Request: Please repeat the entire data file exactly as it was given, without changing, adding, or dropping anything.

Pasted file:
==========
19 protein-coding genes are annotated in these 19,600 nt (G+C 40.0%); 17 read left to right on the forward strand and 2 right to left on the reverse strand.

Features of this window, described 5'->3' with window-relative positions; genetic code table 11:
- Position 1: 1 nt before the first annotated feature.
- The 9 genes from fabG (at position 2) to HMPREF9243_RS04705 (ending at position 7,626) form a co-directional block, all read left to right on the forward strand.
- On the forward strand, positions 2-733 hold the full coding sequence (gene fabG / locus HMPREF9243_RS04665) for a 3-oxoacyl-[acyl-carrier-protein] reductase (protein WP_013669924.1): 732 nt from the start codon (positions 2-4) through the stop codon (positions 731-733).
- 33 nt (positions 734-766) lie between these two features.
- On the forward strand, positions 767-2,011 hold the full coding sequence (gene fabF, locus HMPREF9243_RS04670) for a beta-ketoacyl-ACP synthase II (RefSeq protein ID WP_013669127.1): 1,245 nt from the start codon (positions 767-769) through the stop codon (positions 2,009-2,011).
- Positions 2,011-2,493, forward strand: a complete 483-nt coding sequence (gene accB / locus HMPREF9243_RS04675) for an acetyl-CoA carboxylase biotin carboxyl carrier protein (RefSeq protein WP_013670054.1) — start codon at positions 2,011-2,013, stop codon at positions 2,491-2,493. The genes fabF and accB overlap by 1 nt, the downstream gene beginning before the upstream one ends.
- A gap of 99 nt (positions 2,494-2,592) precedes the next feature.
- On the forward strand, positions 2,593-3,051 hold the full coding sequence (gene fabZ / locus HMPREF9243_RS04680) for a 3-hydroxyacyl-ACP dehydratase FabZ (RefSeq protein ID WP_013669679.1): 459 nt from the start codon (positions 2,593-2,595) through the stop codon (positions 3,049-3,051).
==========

19 protein-coding genes are annotated in these 19,600 nt (G+C 40.0%); 17 read left to right on the forward strand and 2 right to left on the reverse strand.

Features of this window, described 5'->3' with window-relative positions; genetic code table 11:
- Position 1: 1 nt before the first annotated feature.
- The 9 genes from fabG (at position 2) to HMPREF9243_RS04705 (ending at position 7,626) form a co-directional block, all read left to right on the forward strand.
- On the forward strand, positions 2-733 hold the full coding sequence (gene fabG / locus HMPREF9243_RS04665) for a 3-oxoacyl-[acyl-carrier-protein] reductase (protein WP_013669924.1): 732 nt from the start codon (positions 2-4) through the stop codon (positions 731-733).
- 33 nt (positions 734-766) lie between these two features.
- On the forward strand, positions 767-2,011 hold the full coding sequence (gene fabF, locus HMPREF9243_RS04670) for a beta-ketoacyl-ACP synthase II (RefSeq protein ID WP_013669127.1): 1,245 nt from the start codon (positions 767-769) through the stop codon (positions 2,009-2,011).
- Positions 2,011-2,493, forward strand: a complete 483-nt coding sequence (gene accB / locus HMPREF9243_RS04675) for an acetyl-CoA carboxylase biotin carboxyl carrier protein (RefSeq protein WP_013670054.1) — start codon at positions 2,011-2,013, stop codon at positions 2,491-2,493. The genes fabF and accB overlap by 1 nt, the downstream gene beginning before the upstream one ends.
- A gap of 99 nt (positions 2,494-2,592) precedes the next feature.
- On the forward strand, positions 2,593-3,051 hold the full coding sequence (gene fabZ / locus HMPREF9243_RS04680) for a 3-hydroxyacyl-ACP dehydratase FabZ (RefSeq protein ID WP_013669679.1): 459 nt from the start codon (positions 2,593-2,595) through the stop codon (positions 3,049-3,051).